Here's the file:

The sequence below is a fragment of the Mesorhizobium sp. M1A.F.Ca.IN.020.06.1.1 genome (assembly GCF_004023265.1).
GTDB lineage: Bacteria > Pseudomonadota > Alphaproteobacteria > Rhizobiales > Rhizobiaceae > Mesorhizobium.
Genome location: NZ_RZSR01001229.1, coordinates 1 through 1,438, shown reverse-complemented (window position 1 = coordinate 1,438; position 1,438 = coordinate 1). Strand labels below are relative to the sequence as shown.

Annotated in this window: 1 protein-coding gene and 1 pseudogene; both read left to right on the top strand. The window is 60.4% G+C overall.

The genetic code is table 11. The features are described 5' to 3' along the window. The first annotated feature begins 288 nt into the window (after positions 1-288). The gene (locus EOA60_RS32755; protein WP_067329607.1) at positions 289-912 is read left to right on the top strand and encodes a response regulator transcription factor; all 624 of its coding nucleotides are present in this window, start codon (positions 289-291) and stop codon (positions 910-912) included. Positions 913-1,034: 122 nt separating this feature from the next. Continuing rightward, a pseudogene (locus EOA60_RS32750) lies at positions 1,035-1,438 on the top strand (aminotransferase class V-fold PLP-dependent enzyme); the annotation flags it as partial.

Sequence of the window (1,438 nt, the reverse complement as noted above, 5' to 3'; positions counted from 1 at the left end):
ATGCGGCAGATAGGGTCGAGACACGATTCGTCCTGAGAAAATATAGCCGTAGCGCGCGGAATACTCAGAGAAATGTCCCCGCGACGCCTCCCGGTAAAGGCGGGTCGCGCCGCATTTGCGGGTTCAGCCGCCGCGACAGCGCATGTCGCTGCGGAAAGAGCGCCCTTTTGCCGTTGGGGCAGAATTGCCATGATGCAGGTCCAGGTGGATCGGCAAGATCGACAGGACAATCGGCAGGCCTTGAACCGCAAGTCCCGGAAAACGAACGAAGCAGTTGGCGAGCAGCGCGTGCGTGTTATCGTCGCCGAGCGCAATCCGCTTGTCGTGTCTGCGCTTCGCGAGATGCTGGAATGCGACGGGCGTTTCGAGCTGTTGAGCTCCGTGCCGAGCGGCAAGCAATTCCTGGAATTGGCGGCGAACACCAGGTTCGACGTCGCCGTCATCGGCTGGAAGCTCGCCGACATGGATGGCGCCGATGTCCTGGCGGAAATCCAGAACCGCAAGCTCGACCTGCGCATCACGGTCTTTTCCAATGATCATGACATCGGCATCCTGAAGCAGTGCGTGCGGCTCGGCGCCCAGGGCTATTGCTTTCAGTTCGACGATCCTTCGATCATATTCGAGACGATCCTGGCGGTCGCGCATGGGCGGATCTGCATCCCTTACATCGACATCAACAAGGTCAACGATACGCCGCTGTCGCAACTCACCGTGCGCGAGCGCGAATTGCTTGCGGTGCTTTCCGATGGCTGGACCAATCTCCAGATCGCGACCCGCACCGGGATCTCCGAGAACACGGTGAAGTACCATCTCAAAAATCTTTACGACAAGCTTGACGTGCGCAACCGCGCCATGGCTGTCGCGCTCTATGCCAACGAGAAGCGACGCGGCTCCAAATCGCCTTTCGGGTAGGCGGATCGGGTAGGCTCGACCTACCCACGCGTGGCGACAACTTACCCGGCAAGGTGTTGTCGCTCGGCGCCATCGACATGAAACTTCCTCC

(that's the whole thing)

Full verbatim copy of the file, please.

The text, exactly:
The sequence below is a fragment of the Mesorhizobium sp. M1A.F.Ca.IN.020.06.1.1 genome (assembly GCF_004023265.1).
GTDB lineage: Bacteria > Pseudomonadota > Alphaproteobacteria > Rhizobiales > Rhizobiaceae > Mesorhizobium.
Genome location: NZ_RZSR01001229.1, coordinates 1 through 1,438, shown reverse-complemented (window position 1 = coordinate 1,438; position 1,438 = coordinate 1). Strand labels below are relative to the sequence as shown.

Annotated in this window: 1 protein-coding gene and 1 pseudogene; both read left to right on the top strand. The window is 60.4% G+C overall.

The genetic code is table 11. The features are described 5' to 3' along the window. The first annotated feature begins 288 nt into the window (after positions 1-288). The gene (locus EOA60_RS32755; protein WP_067329607.1) at positions 289-912 is read left to right on the top strand and encodes a response regulator transcription factor; all 624 of its coding nucleotides are present in this window, start codon (positions 289-291) and stop codon (positions 910-912) included. Positions 913-1,034: 122 nt separating this feature from the next. Continuing rightward, a pseudogene (locus EOA60_RS32750) lies at positions 1,035-1,438 on the top strand (aminotransferase class V-fold PLP-dependent enzyme); the annotation flags it as partial.

Sequence of the window (1,438 nt, the reverse complement as noted above, 5' to 3'; positions counted from 1 at the left end):
ATGCGGCAGATAGGGTCGAGACACGATTCGTCCTGAGAAAATATAGCCGTAGCGCGCGGAATACTCAGAGAAATGTCCCCGCGACGCCTCCCGGTAAAGGCGGGTCGCGCCGCATTTGCGGGTTCAGCCGCCGCGACAGCGCATGTCGCTGCGGAAAGAGCGCCCTTTTGCCGTTGGGGCAGAATTGCCATGATGCAGGTCCAGGTGGATCGGCAAGATCGACAGGACAATCGGCAGGCCTTGAACCGCAAGTCCCGGAAAACGAACGAAGCAGTTGGCGAGCAGCGCGTGCGTGTTATCGTCGCCGAGCGCAATCCGCTTGTCGTGTCTGCGCTTCGCGAGATGCTGGAATGCGACGGGCGTTTCGAGCTGTTGAGCTCCGTGCCGAGCGGCAAGCAATTCCTGGAATTGGCGGCGAACACCAGGTTCGACGTCGCCGTCATCGGCTGGAAGCTCGCCGACATGGATGGCGCCGATGTCCTGGCGGAAATCCAGAACCGCAAGCTCGACCTGCGCATCACGGTCTTTTCCAATGATCATGACATCGGCATCCTGAAGCAGTGCGTGCGGCTCGGCGCCCAGGGCTATTGCTTTCAGTTCGACGATCCTTCGATCATATTCGAGACGATCCTGGCGGTCGCGCATGGGCGGATCTGCATCCCTTACATCGACATCAACAAGGTCAACGATACGCCGCTGTCGCAACTCACCGTGCGCGAGCGCGAATTGCTTGCGGTGCTTTCCGATGGCTGGACCAATCTCCAGATCGCGACCCGCACCGGGATCTCCGAGAACACGGTGAAGTACCATCTCAAAAATCTTTACGACAAGCTTGACGTGCGCAACCGCGCCATGGCTGTCGCGCTCTATGCCAACGAGAAGCGACGCGGCTCCAAATCGCCTTTCGGGTAGGCGGATCGGGTAGGCTCGACCTACCCACGCGTGGCGACAACTTACCCGGCAAGGTGTTGTCGCTCGGCGCCATCGACATGAAACTTCCTCC